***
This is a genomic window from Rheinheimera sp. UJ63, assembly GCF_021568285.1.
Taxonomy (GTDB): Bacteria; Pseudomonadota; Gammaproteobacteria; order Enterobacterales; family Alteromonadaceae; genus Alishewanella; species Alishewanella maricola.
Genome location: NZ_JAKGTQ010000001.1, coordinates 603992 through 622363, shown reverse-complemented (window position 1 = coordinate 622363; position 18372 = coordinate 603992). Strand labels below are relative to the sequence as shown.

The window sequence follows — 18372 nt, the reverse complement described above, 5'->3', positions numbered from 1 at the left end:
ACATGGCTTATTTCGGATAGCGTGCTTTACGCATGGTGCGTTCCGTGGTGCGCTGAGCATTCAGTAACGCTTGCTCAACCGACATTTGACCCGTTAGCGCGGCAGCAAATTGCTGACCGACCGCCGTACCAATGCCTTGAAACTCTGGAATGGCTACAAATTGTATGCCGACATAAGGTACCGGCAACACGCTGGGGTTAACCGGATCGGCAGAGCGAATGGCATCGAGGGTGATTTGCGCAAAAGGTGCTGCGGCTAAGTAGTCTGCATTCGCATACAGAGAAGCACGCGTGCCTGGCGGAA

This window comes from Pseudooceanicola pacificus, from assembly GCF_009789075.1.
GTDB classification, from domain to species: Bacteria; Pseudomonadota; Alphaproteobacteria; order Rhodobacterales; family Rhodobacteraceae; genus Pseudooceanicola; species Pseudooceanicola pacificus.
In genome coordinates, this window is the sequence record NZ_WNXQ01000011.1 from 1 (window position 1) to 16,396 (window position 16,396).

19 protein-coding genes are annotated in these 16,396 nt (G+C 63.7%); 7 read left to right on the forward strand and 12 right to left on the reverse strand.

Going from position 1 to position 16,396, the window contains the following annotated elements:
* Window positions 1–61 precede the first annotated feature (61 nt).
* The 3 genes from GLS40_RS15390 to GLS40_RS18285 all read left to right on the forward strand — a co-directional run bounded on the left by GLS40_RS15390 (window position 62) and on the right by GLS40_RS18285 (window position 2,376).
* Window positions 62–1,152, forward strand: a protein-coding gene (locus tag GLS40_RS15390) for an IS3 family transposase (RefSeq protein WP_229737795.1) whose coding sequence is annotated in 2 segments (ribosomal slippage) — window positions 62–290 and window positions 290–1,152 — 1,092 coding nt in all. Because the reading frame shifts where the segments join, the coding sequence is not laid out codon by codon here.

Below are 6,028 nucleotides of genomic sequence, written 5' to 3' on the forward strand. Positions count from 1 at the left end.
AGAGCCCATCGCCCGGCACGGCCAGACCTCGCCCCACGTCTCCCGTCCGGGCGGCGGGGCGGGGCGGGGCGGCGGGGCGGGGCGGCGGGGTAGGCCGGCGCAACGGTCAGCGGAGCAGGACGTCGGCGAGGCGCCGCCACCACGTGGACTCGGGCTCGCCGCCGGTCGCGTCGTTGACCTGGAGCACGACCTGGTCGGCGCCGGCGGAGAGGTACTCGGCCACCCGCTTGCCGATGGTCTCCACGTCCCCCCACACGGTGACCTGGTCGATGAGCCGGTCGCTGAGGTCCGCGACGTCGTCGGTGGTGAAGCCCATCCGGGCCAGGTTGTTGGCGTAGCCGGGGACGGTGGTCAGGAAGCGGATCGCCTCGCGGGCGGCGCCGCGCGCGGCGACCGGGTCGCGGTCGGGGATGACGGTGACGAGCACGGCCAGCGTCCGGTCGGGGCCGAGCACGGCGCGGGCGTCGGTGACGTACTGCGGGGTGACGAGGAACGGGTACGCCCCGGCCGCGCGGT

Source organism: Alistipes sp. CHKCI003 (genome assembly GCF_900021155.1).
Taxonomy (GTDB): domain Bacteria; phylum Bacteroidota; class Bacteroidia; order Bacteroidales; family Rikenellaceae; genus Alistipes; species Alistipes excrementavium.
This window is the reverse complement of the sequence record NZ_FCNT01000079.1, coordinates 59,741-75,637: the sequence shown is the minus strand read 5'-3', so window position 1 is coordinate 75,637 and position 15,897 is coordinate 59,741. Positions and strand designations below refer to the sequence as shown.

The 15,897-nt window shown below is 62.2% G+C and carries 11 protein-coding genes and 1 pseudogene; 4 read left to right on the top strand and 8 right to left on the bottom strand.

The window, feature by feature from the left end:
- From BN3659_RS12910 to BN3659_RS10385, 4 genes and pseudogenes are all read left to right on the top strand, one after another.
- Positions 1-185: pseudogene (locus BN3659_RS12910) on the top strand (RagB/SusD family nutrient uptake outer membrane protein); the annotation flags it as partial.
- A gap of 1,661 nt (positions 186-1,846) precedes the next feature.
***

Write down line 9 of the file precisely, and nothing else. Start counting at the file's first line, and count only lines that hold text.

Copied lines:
19 protein-coding genes are annotated in these 16,396 nt (G+C 63.7%); 7 read left to right on the forward strand and 12 right to left on the reverse strand.